How to Extend the Life of a Column
Aug 26 2022
Columns are a critical piece of chromatography equipment that are used pretty frequently within the lab. As a result, they will inevitably need replacing as time goes on. That said, there are certain steps you can take to extend the life of a column, allowing it to provide efficient analysis for longer.
First up is conditioning. This is the process of removing oxygen from any new columns – or those which are being used after storage. Failure to remove oxygen from a column can damage the stationary phase and reduce the column’s lifespan.
Carry out a gas purge when inserting the column before it is heated. A carrier gas can be used to remove oxygen, after which the column can be heated.
Next is sample preparation, which prevents your column becoming contaminated. There are a range of products available which clean samples before they are injected into your column. Put simply, they will isolate the components you’re analysing from other contaminants.
Columns are packed with particles that range in sizes. During analysis, pressure stresses can cause particles to swap positions. Over time, bigger particles go upwards while smaller particles travel down. Over time, that leads to accumulations at each end of the column – creating an increase in back-pressure. Repacking the column will restore its integrity and avoid issues with peak splitting.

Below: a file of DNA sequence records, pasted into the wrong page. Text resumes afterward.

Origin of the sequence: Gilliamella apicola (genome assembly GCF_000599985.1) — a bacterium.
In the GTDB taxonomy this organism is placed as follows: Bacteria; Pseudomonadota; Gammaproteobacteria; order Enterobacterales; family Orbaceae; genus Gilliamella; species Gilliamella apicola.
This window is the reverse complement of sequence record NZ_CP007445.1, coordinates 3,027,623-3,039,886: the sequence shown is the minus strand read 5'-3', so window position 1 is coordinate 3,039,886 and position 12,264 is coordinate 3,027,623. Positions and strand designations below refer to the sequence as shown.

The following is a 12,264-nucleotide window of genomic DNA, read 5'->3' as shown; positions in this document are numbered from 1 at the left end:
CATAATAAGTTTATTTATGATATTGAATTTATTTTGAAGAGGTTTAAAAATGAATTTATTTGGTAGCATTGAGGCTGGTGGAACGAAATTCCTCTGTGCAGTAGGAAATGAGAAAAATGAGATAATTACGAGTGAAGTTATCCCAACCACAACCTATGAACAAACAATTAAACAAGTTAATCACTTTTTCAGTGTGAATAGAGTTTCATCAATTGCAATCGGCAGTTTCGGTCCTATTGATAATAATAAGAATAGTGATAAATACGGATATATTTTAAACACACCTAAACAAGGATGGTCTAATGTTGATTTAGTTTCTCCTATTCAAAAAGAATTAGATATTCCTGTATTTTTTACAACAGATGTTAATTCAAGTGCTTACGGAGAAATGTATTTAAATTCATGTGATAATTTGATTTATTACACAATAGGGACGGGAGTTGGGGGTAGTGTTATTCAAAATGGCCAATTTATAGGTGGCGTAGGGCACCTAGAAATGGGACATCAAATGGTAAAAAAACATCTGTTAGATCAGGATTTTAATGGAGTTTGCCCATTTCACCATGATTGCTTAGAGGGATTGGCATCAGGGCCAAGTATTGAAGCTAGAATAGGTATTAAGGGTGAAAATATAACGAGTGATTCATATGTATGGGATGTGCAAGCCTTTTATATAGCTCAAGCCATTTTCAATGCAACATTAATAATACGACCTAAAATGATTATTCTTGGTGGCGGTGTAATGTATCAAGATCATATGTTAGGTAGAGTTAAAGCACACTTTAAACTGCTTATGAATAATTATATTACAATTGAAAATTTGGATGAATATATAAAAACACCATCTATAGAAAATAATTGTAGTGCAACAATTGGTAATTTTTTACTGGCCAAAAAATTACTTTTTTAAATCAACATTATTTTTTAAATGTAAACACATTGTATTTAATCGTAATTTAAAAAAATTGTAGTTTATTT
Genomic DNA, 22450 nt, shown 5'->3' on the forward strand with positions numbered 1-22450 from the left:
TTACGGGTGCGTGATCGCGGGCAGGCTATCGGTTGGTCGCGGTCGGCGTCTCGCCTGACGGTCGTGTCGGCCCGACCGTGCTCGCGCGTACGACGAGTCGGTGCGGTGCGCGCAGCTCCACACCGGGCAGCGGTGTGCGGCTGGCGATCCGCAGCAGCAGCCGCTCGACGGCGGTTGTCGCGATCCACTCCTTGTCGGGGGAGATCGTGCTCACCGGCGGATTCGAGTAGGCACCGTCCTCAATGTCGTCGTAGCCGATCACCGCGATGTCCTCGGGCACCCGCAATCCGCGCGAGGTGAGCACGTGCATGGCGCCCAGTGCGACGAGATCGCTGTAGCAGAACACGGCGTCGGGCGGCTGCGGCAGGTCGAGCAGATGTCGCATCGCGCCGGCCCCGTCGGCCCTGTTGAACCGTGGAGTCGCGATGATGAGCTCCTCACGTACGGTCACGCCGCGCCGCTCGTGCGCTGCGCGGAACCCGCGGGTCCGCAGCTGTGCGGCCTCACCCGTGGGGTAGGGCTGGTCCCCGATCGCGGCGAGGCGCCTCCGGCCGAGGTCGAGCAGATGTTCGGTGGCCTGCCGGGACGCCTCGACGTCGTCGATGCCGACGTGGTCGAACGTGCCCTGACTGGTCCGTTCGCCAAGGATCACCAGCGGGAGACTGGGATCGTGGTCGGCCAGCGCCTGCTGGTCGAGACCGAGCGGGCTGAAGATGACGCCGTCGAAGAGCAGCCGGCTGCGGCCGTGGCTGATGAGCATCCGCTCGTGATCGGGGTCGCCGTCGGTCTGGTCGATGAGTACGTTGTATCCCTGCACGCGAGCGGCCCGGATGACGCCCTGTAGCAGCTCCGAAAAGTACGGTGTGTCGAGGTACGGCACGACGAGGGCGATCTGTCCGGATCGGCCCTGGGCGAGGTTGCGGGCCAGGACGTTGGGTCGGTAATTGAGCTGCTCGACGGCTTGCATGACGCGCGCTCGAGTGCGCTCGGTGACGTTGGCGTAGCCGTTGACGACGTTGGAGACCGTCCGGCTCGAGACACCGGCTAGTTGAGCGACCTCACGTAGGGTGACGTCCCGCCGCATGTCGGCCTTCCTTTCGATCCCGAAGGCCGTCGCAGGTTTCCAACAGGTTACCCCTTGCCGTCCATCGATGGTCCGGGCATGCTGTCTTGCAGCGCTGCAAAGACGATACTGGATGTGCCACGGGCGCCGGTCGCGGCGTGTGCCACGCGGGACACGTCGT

You can also protect columns from contamination using aptly named guard columns. With the same diameter as your analytical column, the tubing will be joined with a push-fit glass connector. You can then trim or replace your column guard rather than shortening or discarding the column itself to remove any inlet contamination.
To achieve the best results, you should also replace your guard column on a regular basis – such as ever 200 injections, as an example. Generally, they should also be replaced when back-pressure increases by around 10% or if the nature of your sample changes.
Another way to extend the life of your columns is by heating them after the run. Also known as a ‘bake out’, this technique uses high temperatures to remove high-boiling contaminants.
Pumps are designed to deliver a very accurate flow at a certain pressure. Their seal is a critical part of that, but it can eventually wear. Minimising seal wear is a good way to prevent contamination of your columns and extend their lifespan in the process.
The article ‘Supercritical Fluid Chromatography - The role of pump seals’, explores how to care for pump seals from installation onwards – and the role they play as part of the most expensive component, the pump.
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